11:50 – 12:20 : Talk 4 by Dr. Ken Yamamoto
Blood-typing test with bubbles: multiphase system is complicated, yet simple
In our previous study, we demonstrated that exploiting a motion of dispersed phase can significantly enhance the mixing in microscale [Sakurai et al., Analyst 144 (2019) 2780–2787]. Here we applied the developed method for a fully-automatic blood-typing test device. The device is designed for non-expert users who load blood, wait for five minute, and see the test result without any optics. Although multiphase systems are generally regarded as complicated and sensitive to control, our device indicate that the multiphase systems can be simple if they use the additional phase in multiple steps; no electrodes and no external power sources are required.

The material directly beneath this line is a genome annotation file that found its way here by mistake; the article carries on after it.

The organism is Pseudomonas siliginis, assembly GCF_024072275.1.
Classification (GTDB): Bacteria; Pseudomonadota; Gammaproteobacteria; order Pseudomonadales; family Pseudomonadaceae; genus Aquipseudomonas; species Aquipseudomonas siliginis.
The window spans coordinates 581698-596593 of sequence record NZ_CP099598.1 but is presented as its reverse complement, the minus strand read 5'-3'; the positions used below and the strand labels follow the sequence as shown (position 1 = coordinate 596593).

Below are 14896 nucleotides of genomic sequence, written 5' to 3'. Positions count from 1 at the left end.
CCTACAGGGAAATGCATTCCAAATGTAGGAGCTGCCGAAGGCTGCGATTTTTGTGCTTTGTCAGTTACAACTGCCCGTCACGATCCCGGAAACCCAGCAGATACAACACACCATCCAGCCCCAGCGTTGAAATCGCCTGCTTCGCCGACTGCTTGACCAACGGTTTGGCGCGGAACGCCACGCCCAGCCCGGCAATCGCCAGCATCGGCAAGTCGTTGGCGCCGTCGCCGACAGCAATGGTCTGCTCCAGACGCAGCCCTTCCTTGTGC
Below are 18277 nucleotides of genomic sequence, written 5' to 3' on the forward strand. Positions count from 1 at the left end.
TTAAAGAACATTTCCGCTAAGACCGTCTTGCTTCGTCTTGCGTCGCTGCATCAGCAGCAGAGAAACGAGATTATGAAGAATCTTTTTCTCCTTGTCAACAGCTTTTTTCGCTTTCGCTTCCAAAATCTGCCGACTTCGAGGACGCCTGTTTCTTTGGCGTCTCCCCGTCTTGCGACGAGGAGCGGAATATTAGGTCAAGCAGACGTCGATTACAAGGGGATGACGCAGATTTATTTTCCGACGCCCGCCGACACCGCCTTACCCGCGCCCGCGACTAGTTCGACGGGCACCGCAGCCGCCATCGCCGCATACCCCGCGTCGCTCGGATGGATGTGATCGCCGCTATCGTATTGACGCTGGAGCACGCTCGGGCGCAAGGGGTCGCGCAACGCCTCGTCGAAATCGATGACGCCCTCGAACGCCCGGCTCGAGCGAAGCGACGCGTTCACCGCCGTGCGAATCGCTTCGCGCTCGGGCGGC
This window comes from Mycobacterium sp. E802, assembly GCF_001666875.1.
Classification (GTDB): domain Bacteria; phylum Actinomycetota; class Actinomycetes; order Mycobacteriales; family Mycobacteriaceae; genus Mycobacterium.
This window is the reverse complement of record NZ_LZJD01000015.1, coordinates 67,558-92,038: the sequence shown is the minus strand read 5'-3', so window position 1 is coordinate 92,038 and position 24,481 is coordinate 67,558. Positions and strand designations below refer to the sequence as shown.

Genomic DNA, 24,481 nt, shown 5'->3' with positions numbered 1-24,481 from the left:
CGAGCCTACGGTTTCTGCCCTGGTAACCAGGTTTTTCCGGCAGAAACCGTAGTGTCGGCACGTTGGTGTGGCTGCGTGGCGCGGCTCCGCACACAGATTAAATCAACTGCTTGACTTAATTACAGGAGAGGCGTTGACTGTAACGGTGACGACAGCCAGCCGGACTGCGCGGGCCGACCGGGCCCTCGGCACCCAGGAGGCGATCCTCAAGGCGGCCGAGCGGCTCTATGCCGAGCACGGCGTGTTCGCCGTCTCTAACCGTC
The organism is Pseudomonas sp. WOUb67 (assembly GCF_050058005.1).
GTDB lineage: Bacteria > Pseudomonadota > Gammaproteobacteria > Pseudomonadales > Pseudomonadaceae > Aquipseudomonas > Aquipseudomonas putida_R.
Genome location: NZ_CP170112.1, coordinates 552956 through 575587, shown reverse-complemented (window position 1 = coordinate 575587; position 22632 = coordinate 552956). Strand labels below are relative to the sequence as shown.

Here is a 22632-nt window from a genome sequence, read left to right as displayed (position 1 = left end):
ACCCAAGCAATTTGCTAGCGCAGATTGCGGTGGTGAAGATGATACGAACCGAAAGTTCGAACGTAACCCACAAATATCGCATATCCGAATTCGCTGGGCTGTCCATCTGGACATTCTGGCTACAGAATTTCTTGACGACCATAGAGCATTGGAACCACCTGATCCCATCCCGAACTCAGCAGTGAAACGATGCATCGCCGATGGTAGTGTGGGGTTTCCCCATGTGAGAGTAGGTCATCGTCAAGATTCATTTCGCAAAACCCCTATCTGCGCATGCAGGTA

Ken Yamamoto is an Assistant Professor at Tokyo University of Science.
Ken studied mechanical engineering at Tokyo Metropolitan University, receiving B.Eng., M.Eng., and Ph.D degrees. He started to work at current position after serving two years at Keio University as a Research Assistant Professor.
He has research experiences in wetting phenomena, microscale multiphase flows, micro total analysis systems, and droplets and bubbles.
12:30 – 13:00 : Lunch Break with Pizza